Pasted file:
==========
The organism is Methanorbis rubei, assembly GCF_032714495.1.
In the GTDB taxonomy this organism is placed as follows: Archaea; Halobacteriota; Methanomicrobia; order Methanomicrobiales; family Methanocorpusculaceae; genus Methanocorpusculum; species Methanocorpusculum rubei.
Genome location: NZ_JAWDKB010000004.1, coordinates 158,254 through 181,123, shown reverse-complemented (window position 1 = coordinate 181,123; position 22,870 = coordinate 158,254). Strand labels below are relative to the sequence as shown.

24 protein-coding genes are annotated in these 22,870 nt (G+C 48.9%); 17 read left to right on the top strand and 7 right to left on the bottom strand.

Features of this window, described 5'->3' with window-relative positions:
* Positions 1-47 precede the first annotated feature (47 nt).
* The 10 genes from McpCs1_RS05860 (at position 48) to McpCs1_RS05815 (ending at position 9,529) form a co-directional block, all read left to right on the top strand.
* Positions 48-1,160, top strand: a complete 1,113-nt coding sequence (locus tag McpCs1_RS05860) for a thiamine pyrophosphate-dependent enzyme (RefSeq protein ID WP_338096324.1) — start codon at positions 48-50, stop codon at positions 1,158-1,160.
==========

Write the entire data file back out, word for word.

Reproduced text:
The organism is Methanorbis rubei, assembly GCF_032714495.1.
In the GTDB taxonomy this organism is placed as follows: Archaea; Halobacteriota; Methanomicrobia; order Methanomicrobiales; family Methanocorpusculaceae; genus Methanocorpusculum; species Methanocorpusculum rubei.
Genome location: NZ_JAWDKB010000004.1, coordinates 158,254 through 181,123, shown reverse-complemented (window position 1 = coordinate 181,123; position 22,870 = coordinate 158,254). Strand labels below are relative to the sequence as shown.

24 protein-coding genes are annotated in these 22,870 nt (G+C 48.9%); 17 read left to right on the top strand and 7 right to left on the bottom strand.

Features of this window, described 5'->3' with window-relative positions:
* Positions 1-47 precede the first annotated feature (47 nt).
* The 10 genes from McpCs1_RS05860 (at position 48) to McpCs1_RS05815 (ending at position 9,529) form a co-directional block, all read left to right on the top strand.
* Positions 48-1,160, top strand: a complete 1,113-nt coding sequence (locus tag McpCs1_RS05860) for a thiamine pyrophosphate-dependent enzyme (RefSeq protein ID WP_338096324.1) — start codon at positions 48-50, stop codon at positions 1,158-1,160.